- Consider the number of subjects in frame — odd numbers are generally more interesting, but use even numbers when that is part of the story (a pair of doves preening each other, for instance).
- Try not to cut off body parts in the shot!
- Feet are most commonly cut off — shift your focus point upward as you compose your shot to make sure you don’t cut feet off.
- Wings tend to get cut off when using a prime lens on a close-flying bird, where you don’t have the ability to zoom out — however this may be used artistically to highlight certain features of an animal.
- While it can be useful and visually appealing to place your subject over a vertical/horizontal imaginary intersection point using the “Rule of 1/3s”, it can be difficult to judge where that is at the time the shot is taken (unless your camera has a “grid” feature that can be enabled); you can more precisely position your subject in post, so I wouldn’t worry too much about getting it perfect in-camera. Just try to take different shots of your subject so you will have more of a choice of compositions in post. After a while, you will get a pretty good feel for what will and won’t work.
- In most cases, leave space in front of the animal in the direction in which the animal is looking, regardless of the direction the body is pointing. This serves to give the animal “room to move” in an image and depicts the suggestion of motion.
- If an animal being pursued by an attacker, however, and looking back, the animal will continue to move forward and so cropping to show the interaction between the subject and the attacker would probably be what you would want to emphasize.
Below is an example of poor use of space in a crop — I wanted to show the quail with his little finch buddies in the background, but the crop just doesn’t work because there isn’t enough space in front of the quail.
The image above shows a better example of a crop: The quail is placed on a “Rules of 1/3s” intersection point, and I’ve given him “room to move.”
- Consider “framing” your subject with surrounding elements in the scene, such as tree branches, for a different perspective.
Praire dog “framed” between two rails of a fence.
- Consider taking a shot in portrait, landscape, or another orientation at the time of the shot, in order to eliminate distractions from the subject, add creativity to the shot, etc.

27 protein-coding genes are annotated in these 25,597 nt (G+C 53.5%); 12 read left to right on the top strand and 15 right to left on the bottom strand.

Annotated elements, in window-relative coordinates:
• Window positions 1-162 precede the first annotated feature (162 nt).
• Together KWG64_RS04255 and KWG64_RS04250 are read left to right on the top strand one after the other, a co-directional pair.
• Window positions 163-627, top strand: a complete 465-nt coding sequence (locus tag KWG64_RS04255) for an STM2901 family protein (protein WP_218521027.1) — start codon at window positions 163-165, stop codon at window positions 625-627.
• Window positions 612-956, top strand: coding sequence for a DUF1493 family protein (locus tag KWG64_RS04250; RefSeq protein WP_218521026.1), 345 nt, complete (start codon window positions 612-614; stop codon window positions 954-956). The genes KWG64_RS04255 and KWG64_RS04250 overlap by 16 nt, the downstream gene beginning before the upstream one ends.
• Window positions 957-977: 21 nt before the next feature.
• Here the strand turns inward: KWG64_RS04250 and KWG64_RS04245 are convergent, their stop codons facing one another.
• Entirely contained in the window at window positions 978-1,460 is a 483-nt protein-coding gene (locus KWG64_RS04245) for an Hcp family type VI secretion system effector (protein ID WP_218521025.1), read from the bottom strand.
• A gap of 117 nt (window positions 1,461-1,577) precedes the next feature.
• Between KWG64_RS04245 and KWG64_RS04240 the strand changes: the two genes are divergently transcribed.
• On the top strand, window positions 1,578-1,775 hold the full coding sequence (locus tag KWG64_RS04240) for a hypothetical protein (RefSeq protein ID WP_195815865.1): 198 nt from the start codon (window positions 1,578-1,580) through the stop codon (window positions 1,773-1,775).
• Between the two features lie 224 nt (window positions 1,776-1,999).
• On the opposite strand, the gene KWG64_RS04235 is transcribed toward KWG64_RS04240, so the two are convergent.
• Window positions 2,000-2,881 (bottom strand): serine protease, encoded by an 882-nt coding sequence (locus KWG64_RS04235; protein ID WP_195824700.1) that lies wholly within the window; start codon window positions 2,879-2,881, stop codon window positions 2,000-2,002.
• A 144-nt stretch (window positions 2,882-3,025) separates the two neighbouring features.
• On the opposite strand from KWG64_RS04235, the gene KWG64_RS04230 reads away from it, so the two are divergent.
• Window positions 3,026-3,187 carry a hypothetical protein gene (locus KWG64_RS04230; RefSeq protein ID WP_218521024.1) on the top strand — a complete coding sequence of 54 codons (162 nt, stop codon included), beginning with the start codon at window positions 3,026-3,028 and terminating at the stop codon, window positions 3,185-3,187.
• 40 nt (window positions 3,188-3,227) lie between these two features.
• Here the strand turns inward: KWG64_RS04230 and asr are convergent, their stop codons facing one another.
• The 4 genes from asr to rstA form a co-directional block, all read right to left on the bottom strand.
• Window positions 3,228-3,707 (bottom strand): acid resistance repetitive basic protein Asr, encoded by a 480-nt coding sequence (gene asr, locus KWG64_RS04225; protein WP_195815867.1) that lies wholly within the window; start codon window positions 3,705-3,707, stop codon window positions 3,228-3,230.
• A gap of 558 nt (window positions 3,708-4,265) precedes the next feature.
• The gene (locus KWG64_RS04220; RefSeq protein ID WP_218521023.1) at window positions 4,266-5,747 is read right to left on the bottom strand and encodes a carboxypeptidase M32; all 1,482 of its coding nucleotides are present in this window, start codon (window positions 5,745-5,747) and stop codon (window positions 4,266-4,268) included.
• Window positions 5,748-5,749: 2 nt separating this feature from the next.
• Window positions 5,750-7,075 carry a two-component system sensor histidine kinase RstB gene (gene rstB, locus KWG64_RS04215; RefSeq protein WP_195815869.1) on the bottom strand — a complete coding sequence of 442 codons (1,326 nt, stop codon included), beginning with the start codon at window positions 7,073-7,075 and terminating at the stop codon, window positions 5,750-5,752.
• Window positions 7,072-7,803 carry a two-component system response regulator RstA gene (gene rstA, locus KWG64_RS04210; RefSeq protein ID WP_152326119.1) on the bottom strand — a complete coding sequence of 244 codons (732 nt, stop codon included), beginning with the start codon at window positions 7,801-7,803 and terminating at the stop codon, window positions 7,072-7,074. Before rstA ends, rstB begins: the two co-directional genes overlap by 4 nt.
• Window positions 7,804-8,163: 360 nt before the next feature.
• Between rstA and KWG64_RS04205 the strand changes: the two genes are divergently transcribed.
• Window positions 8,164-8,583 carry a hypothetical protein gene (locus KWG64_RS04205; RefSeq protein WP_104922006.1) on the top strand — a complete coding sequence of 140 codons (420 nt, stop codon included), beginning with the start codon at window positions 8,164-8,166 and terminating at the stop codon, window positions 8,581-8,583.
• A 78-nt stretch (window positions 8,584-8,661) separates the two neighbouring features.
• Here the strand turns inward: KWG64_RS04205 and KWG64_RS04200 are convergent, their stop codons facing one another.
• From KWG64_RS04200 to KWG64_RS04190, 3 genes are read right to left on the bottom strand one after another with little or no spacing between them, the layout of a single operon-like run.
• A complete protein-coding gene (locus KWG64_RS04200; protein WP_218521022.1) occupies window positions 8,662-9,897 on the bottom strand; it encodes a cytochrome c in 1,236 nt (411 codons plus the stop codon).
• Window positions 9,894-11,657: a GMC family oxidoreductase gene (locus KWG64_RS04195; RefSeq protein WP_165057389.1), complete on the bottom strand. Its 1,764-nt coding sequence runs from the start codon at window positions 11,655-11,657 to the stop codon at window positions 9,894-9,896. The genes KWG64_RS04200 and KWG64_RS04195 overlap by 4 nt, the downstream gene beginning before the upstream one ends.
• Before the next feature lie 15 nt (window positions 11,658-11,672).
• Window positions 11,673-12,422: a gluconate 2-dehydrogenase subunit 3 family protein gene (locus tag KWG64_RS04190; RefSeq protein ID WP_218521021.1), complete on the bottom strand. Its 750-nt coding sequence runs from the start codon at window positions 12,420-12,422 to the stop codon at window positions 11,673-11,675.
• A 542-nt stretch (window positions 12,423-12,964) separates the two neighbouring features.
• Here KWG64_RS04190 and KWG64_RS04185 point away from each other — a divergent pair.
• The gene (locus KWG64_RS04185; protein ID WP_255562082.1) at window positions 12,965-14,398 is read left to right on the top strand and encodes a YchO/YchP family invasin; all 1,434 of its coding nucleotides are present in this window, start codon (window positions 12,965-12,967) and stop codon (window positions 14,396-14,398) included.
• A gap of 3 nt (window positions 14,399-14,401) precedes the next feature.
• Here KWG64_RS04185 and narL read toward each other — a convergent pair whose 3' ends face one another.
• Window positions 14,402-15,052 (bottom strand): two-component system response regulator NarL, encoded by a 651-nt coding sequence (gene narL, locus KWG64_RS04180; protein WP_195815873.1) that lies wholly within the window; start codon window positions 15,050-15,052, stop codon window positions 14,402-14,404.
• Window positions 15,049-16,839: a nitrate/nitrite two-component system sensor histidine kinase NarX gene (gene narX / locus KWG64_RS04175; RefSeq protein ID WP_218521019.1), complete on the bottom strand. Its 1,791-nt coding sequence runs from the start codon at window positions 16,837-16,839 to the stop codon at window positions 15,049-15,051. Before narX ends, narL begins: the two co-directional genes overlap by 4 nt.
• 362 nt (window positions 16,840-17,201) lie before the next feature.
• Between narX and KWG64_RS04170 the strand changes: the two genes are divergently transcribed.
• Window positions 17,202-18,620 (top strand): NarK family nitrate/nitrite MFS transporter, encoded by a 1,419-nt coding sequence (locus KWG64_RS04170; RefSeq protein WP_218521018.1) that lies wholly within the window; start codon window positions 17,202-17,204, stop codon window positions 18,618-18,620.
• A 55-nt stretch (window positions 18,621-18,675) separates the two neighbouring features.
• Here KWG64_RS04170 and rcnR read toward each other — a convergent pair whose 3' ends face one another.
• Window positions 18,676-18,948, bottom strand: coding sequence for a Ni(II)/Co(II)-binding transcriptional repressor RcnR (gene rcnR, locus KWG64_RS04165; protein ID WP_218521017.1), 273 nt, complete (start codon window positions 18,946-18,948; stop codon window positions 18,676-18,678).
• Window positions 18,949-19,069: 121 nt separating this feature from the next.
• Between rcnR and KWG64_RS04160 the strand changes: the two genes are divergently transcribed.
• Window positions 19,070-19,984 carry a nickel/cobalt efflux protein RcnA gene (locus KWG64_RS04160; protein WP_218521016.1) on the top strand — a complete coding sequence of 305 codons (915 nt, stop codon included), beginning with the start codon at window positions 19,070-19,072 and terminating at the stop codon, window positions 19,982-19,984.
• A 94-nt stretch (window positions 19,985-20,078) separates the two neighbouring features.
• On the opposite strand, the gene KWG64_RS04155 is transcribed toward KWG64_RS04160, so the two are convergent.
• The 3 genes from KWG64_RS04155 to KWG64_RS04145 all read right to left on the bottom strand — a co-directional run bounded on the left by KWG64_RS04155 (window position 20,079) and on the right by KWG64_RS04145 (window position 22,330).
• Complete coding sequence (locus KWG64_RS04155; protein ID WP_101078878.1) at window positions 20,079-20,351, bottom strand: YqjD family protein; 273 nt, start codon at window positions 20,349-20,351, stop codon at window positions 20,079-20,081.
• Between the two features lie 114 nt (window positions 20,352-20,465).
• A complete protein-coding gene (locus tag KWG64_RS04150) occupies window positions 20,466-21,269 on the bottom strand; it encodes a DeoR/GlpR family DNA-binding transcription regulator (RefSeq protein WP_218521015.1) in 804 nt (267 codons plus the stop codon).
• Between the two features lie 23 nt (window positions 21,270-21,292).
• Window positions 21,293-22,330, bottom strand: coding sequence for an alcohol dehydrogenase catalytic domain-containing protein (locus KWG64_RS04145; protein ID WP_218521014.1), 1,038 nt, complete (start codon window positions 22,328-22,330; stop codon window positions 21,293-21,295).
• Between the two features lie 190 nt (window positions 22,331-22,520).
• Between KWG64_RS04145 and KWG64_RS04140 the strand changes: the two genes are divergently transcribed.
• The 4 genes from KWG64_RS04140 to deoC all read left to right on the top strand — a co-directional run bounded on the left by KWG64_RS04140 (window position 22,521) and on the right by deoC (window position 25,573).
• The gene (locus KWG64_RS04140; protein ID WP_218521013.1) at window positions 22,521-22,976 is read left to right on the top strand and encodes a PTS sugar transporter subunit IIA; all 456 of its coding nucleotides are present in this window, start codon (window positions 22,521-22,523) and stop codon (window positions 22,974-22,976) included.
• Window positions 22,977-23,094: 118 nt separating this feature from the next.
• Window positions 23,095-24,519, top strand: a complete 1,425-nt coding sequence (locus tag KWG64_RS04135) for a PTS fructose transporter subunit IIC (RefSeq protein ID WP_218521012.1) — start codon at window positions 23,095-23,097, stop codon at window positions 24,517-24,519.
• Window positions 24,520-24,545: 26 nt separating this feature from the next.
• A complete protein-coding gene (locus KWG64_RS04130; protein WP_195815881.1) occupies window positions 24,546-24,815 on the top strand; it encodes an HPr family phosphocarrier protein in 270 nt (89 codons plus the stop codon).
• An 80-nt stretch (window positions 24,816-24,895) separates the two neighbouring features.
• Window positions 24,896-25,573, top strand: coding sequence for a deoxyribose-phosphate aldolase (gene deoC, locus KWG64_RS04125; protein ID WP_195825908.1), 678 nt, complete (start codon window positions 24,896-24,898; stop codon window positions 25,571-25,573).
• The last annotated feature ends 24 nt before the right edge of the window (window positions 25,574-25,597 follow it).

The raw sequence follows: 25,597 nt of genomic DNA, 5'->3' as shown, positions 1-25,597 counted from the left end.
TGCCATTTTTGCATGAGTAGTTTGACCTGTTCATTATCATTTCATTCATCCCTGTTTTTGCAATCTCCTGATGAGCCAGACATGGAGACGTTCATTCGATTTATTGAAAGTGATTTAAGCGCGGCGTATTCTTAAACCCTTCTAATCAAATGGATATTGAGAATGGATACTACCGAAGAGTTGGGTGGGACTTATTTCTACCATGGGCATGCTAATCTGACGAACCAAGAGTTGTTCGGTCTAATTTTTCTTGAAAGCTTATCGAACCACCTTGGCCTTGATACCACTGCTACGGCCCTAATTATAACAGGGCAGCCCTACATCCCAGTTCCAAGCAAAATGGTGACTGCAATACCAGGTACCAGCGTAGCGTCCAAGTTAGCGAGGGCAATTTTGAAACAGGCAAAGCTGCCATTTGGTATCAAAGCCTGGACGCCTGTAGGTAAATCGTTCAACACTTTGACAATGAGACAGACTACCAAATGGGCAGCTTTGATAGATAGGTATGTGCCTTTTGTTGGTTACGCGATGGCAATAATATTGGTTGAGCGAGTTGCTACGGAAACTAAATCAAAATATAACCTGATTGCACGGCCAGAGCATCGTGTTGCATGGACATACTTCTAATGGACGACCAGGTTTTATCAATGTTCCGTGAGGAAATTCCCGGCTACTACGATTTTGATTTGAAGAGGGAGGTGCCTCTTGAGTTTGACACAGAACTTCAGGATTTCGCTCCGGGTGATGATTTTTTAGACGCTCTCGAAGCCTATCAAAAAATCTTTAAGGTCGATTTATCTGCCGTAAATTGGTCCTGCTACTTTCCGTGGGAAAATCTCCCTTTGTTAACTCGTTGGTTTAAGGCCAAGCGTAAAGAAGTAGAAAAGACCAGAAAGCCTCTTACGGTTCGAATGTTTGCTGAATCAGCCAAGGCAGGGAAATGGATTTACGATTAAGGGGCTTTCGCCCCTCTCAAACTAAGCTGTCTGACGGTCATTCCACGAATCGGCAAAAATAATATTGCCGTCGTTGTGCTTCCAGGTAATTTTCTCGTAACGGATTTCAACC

- Leave space around the edges of your shot so you may try different crops (standard print ratios, for example) later.
After you take the shot
Sometimes, you will discover something in your shot that will otherwise spoil a great image!
- Learning to use the clone stamp and/or healing tools in your post-processing software can remove many a distraction (dust spots or a photo-bomber for instance). It is also helpful to be able to remove distracting “pokies” (branches and the like) from the edge of an otherwise-perfect image.
- Cropping an image may be used to increase artistic appeal, or to eliminate distractions that are not beneficial.
- Some words of warning: Be careful not to crop in too far, however, as this can result in a loss of detail. Sometimes it’s best to view your subject by showing it in the environment in which shot!
- Cropping: Try different crops – you may find that experimenting with crops will yield some results that you could not imagine at the time that the shot was taken. The most typical types of crops are portrait and landscape mode. A square crop can work well when you want to highlight just the subject.
- Note that most cameras’ SOOC shots will not be the same ratio as standard print sizes (5×7, 8×10, 11×14, etc.). If you plan to make a print of the image, be very mindful of the standard image ratios that your printer offers as you take and process your image. There is little worse than having an image composed perfectly to your liking, and then having to chop off part of it in order to have it meet your printer’s size requirements.
It’s your turn!
With the above tips in mind, go back over some of your previous shots and critique them with “new eyes” to see if you can identify anything you could have done differently in order to improve the composition of the shot.
Practice applying different crops to your existing shots~
- Practice placement of your subject in the image so that it is a) centered or b) placed according to the Rule of 3rds.
- Try the following crops to see which is more pleasing: Portrait, Landscape, Square, or ?
- Crop your animal shots to give them “room to move” and see if the image “feels” better to you.
The next time you are in the field, apply some of these composition tips and I think you’ll be pleased with how they can improve your shots.
Now get out there and shoot!